Factoring and simplifying an expression

Hi, the problem is to factor and simplify the expression

$\displaystyle (x^2-4)(x^2+3)^{1/2} - (x^2-4)^2(x^2+3)^{3/2}$

I can factor the left side but the right leaves me stuck.

I tried multiplying both terms in the right and got $\displaystyle (x^4-8x^2+16) \sqrt{x^6+9x^4+27x^2+27}$

but I feel like I am going the wrong way and don't think it should be this complicated.

The answer in the back of the book is $\displaystyle (x+2)(x-2)(x^2+3)^{1/2}(-x^4 +x^2 +13)$

I don't know where the final term came from.

Thank you.

Re: Factoring and simplifying an expression

Quote:

Originally Posted by

**Foxlion** Hi, the problem is to factor and simplify the expression

$\displaystyle (x^2-4)(x^2+3)^{1/2} - (x^2-4)^2(x^2+3)^{3/2}$

I can factor the left side but the right leaves me stuck.

I tried multiplying both terms in the right and got $\displaystyle (x^4-8x^2+16) \sqrt{x^6+9x^4+27x^2+27}$

but I feel like I am going the wrong way and don't think it should be this complicated.

The answer in the back of the book is $\displaystyle (x+2)(x-2)(x^2+3)^{1/2}(-x^4 +x^2 +13)$

I don't know where the final term came from. Thank you.

$\displaystyle (x^2 - 4)(x^2 + 3)^{\frac{1}{2}}[1 - (x^2 - 4)(x^2 + 3)] $

$\displaystyle (x + 2)(x - 2) \sqrt{x^2 + 3} \ [1 - x^4 - 3x^2 + 4x^2 + 12] $

Now just combine alike terms in the brackets.

:)

Re: Factoring and simplifying an expression

where does the 1 come from?

Re: Factoring and simplifying an expression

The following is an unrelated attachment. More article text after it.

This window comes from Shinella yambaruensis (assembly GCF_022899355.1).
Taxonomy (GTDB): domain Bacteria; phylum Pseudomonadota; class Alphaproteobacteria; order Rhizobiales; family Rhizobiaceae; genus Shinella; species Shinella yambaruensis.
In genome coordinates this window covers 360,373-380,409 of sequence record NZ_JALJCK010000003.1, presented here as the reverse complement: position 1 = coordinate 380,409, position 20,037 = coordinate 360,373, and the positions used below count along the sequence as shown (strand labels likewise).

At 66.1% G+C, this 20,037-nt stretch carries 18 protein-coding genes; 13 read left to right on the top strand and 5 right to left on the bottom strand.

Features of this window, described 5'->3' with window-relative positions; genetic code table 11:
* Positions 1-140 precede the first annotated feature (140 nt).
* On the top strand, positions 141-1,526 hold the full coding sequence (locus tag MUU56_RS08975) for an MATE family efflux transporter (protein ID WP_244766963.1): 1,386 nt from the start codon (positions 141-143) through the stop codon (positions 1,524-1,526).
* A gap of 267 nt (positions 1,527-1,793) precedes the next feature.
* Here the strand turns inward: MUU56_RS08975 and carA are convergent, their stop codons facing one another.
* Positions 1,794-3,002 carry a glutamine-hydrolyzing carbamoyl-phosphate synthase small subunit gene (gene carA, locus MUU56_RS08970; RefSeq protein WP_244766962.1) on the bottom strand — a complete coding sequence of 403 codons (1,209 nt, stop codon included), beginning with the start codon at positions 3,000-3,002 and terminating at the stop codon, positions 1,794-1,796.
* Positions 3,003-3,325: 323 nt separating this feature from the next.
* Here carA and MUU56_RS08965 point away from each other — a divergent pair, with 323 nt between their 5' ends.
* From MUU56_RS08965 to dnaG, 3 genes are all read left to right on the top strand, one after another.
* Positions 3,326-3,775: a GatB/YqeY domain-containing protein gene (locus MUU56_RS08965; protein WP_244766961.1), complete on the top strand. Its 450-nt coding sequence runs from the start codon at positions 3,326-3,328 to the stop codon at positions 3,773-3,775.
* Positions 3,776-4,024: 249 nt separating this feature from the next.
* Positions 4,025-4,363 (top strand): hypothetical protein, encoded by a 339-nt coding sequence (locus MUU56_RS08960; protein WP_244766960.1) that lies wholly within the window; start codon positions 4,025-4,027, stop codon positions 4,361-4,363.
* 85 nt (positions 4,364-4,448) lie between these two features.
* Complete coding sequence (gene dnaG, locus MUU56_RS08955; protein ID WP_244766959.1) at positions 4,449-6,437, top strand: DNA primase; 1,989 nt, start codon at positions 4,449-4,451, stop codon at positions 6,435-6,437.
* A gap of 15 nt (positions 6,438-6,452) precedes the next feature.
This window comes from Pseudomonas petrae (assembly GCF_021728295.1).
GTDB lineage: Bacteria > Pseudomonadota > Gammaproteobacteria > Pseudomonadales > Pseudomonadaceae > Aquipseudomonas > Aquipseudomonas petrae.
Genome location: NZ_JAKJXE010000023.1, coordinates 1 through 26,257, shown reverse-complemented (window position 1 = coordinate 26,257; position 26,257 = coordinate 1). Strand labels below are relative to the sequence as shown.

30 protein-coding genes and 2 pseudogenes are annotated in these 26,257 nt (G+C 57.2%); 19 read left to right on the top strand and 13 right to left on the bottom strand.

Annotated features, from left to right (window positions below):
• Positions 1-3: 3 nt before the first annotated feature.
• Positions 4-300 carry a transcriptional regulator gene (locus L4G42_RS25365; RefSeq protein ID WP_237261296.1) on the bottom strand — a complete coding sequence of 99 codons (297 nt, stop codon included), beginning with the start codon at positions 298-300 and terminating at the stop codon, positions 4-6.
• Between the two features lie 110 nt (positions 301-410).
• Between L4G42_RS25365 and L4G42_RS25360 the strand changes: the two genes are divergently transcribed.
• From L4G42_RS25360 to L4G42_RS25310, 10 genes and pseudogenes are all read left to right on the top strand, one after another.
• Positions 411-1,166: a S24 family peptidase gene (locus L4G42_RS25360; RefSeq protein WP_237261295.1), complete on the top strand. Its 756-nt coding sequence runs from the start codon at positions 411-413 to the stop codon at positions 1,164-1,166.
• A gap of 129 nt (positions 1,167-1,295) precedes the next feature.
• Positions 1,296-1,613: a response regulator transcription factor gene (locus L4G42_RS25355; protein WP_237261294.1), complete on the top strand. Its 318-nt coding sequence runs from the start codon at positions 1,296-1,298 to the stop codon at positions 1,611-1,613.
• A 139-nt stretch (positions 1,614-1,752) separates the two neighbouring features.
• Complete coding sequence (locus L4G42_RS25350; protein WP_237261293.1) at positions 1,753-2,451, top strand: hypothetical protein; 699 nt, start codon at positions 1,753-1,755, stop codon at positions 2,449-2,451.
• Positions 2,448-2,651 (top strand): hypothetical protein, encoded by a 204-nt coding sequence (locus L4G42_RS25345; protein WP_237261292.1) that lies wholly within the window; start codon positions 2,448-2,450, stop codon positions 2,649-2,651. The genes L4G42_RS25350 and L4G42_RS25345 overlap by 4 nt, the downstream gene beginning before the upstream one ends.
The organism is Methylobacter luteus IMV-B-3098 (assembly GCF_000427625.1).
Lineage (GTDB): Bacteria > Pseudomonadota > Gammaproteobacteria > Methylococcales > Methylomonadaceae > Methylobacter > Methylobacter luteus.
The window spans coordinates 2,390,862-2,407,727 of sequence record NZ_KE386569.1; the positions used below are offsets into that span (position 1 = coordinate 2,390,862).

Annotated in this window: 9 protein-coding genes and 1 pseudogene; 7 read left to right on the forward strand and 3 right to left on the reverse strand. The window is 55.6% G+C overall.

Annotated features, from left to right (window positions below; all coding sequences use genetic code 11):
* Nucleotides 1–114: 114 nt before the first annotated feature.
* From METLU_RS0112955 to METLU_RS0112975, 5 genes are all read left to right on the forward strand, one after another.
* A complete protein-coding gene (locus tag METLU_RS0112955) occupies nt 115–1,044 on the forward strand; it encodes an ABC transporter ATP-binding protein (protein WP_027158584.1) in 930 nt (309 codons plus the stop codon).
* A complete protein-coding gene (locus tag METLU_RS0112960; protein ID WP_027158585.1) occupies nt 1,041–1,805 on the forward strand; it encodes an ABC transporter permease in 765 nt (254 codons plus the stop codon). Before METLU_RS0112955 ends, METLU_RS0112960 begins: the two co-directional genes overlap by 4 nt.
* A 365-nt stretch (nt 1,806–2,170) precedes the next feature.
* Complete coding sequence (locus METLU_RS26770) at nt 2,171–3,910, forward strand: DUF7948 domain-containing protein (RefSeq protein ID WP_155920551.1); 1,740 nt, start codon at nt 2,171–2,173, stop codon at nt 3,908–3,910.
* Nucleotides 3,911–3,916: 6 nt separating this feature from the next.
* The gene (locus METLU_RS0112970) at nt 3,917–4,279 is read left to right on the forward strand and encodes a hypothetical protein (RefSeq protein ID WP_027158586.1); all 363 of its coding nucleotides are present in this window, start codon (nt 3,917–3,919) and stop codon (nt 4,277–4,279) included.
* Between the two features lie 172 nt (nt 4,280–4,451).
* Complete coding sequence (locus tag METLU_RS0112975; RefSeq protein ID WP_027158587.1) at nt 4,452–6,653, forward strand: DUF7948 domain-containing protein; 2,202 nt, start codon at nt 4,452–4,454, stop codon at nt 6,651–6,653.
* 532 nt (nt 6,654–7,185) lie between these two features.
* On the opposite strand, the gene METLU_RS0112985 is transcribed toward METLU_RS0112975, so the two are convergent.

Quote:

Originally Posted by

**Foxlion** where does the 1 come from?

$\displaystyle [{\color{blue}1} - (x^2 - 4)(x^2 + 3)]=[{\color{blue}1} - (x^4-x^2-12)] $

Re: Factoring and simplifying an expression

Hello, Foxlion!

Quote:

$\displaystyle \text{Factor and simplify: }\:(x^2-4)(x^2+3)^{\frac{1}{2}} - (x^2-4)^2(x^2+3)^{\frac{3}{2}}$

$\displaystyle \text{Book answer: }\:(x+2)(x-2)(x^2+3)^{\frac{1}{2}}(-x^4 +x^2 +13)$

$\displaystyle \text{If you had: }\,ab^{\frac{1}{2}} - a^2b^{\frac{3}{2}},\:\text{ can you see that:}$

. . $\displaystyle \text{both terms have a factor of }a,$

. . $\displaystyle \text{both terms have a factor of }b^{\frac{1}{2}}\,?$

$\displaystyle \text{Factor out }ab^{\frac{1}{2}},\:\text{ and we have: }\:ab^{\frac{1}{2}}(1 - ab)$

If you can't follow that, you need more help than we can provide.

Re: Factoring and simplifying an expression

no I get that, but how does

$\displaystyle (x^2-4)^2(x^2+3)^{3/2}$

become $\displaystyle 1-(x^2-4)(x^2+3)$ ?

Re: Factoring and simplifying an expression

yeah I see that, thank you.

Re: Factoring and simplifying an expression

Hello again, Foxlion!

Quote:

$\displaystyle \text{Factor and simplify: }\:(x^2-4)(x^2+3)^{\frac{1}{2}} - (x^2-4)^2(x^2+3)^{\frac{3}{2}}$

Okay, you understand this: .$\displaystyle ab^{\frac{1}{2}} - a^2b^{\frac{3}{2}} \:=\:ab^{\frac{1}{2}}(1 - ab)$ .[1]

The given problem is a messier version of this equation.

. . They used $\displaystyle (x^2-4)$ instead of $\displaystyle a$

. . and used $\displaystyle (x^2+3)$ instead of $\displaystyle b.$

Substitute those expression into [1].

Got it?

Re: Factoring and simplifying an expression

Quote:

Originally Posted by

**soroban** hello again, foxlion!

okay, you understand this: .$\displaystyle ab^{\frac{1}{2}} - a^2b^{\frac{3}{2}} \:=\:ab^{\frac{1}{2}}(1 - ab)$ .[1]

the given problem is a messier version of this equation.

. . they used $\displaystyle (x^2-4)$ instead of $\displaystyle a$

. . and used $\displaystyle (x^2+3)$ instead of $\displaystyle b.$

substitute those expression into [1].

Got it?

got it